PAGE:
Nagappagari Sunder Raju published an anthology of poetry titled Chandala Chatimpu (1996) Gyara Yadaiah discusses the significance of Madiga culture in his anthologies of poetry titled Gutam Debba and Erkopi. Ravinuthala Prem Kishore has written a long poem titled Gunde Daruvu (2000). Several Madigas are writing Madiga poetry separately.
Critics have welcomed the Madiga poetry. G. Lakksmi Narasaiah, an eminent critic (1995-65) comments that Madiga poetry is forging a new trend in Dalit poetry and it is strengthening it further.
Trends in Madiga poetry
Madiga poetry is written to condemn the caste based discrimination
Madiga poetry has exposed fraud that is taking place in the name of unity
Madiga poetry protects Madiga rights besides resenting those who erode its legitimate rights.
It portrays the specialty in its history and culture
It describes the true Ambedkarism
The main thrust of the Madiga poetry is to ensure equal rights to all Dalits (all sub-castes)
Madiga poetry makes it clear that untouchability exists even among untouchables and the fact that only some sub-castes suffer its malady. In fact, it does not intend to divide Dalits nor it creates inimical contradiction among them but it tries to explain the historical facts.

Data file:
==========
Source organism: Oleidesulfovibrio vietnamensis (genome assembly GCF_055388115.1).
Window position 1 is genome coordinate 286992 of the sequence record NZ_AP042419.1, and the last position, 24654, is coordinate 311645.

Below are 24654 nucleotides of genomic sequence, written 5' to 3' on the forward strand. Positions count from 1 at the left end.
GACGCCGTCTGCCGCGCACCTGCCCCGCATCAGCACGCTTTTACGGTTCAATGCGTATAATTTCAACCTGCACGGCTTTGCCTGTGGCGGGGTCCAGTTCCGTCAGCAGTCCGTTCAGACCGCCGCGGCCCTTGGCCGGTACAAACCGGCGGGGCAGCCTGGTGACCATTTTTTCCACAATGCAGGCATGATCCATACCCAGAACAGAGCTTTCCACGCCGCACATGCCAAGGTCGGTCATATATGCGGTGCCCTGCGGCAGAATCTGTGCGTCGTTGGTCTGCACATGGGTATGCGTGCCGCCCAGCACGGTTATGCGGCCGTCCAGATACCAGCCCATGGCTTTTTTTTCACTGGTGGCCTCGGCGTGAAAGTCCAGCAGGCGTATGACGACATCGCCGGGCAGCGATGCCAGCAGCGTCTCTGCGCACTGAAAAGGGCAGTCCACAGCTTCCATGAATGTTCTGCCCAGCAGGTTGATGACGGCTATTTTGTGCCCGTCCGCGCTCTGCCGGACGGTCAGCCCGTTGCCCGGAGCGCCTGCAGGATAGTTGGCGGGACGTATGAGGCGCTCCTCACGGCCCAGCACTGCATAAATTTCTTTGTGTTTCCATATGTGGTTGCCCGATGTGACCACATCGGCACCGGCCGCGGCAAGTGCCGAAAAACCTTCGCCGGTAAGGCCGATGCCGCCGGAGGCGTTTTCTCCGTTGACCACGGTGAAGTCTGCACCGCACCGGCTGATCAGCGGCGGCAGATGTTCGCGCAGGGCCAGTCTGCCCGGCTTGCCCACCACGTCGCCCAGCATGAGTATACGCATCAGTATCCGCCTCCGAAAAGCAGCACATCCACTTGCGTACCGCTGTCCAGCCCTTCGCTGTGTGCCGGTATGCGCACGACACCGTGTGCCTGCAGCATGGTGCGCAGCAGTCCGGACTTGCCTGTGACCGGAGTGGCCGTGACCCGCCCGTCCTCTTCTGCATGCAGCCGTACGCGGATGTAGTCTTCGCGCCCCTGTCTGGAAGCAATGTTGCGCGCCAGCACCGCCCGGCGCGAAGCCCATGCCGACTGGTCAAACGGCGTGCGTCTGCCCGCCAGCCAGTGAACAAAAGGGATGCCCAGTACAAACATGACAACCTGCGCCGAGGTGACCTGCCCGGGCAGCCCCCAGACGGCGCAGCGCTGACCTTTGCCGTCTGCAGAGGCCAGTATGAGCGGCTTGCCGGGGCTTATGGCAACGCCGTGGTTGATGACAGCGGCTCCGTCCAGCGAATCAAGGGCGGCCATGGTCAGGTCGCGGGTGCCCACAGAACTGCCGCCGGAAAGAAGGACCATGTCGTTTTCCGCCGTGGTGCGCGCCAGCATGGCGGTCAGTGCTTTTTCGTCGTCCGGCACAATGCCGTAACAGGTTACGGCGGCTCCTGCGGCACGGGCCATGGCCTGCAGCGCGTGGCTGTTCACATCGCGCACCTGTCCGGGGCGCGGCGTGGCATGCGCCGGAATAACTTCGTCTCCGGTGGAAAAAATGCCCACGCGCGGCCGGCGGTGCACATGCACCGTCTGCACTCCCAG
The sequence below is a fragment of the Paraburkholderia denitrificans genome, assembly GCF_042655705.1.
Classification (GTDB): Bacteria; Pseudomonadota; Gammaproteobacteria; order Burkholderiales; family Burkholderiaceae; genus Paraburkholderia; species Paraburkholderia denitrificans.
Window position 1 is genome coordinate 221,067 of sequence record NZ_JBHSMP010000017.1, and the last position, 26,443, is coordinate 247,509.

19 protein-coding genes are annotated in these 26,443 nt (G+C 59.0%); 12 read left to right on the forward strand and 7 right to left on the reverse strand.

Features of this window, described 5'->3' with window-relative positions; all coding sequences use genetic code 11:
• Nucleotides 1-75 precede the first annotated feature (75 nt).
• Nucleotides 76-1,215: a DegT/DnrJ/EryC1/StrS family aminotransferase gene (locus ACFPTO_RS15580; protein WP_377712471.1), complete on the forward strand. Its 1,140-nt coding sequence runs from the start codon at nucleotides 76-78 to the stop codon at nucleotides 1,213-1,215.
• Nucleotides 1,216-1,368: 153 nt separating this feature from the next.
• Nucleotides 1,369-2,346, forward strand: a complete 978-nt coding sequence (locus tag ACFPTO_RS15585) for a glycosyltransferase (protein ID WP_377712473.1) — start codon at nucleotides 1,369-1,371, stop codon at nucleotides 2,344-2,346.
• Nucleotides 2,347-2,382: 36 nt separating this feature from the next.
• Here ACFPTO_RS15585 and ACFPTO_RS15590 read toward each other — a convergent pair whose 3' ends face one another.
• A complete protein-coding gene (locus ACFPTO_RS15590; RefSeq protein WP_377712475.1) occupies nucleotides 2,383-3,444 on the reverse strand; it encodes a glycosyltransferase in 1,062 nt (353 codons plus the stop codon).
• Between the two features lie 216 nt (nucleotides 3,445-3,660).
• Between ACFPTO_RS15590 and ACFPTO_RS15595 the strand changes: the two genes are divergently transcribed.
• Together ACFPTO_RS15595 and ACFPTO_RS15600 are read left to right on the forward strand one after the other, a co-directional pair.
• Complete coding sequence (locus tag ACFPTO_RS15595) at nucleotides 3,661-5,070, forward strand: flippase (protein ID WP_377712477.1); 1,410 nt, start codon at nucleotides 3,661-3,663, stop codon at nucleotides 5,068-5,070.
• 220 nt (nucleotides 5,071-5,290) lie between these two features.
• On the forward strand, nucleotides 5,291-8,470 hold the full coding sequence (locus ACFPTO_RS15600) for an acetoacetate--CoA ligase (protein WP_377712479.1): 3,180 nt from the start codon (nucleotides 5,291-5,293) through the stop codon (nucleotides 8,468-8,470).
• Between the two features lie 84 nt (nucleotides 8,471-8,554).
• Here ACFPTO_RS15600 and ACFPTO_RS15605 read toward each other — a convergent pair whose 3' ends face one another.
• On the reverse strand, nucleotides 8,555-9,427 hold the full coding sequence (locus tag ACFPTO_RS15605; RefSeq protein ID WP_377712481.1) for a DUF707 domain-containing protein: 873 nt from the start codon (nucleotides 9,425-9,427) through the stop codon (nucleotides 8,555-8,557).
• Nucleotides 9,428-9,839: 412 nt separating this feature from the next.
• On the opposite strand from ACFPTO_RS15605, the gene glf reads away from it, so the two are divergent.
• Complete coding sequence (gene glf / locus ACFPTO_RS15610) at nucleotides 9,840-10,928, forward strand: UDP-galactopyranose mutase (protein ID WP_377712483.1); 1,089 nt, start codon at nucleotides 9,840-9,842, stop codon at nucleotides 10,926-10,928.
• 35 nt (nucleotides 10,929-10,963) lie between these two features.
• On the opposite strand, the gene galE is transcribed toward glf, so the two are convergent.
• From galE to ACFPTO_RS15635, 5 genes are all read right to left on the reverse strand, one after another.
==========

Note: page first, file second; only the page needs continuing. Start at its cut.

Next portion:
After the emergence of Madiga poetry, other oppressed sections also wrote poetry reflecting their problems. Girijans and Backward Classes too started describing their problems with the inspiration of the Madiga poetry. It is playing a key role in creating social awareness among all the suppressed classes.
Madiga poetry ensures respect for the traditional occupation and protects its cultural nobility. It has introduced its terminology to literature. Thus it adds new words to the Telugu language.
Jupaka Subadra, Shyamla, Jujula Gouri, among those writing Madiga poetry, depict the new angles of Madiga life in Telangana. The sentiments of the Telangana people are truly reflected in their poetry.
Malas are also writing poetry against the Madiga poetry in the name of unity. Satish Chandra, Paidi Terish Babu, Gutam Swamy are among those opposing the Madiga poetry.
Most of the Dalit poets who used to condemn every ignoble deed of the upper castes in their poetry are now writing poetry from their own perspective in the post Dandora movement. The eminent Dalit poets like Katti Padma Rao and Shikhamani have not reflected in their poetry about the Dandora Movement which has been demanding the SC classification for the last one decade. Apathy of the Dalit poets who are not interested to highlight the internal differences among the Dalits smacks of discrimination towards the Madiga poetry.
1.5. The Life of Madigas in Narratives: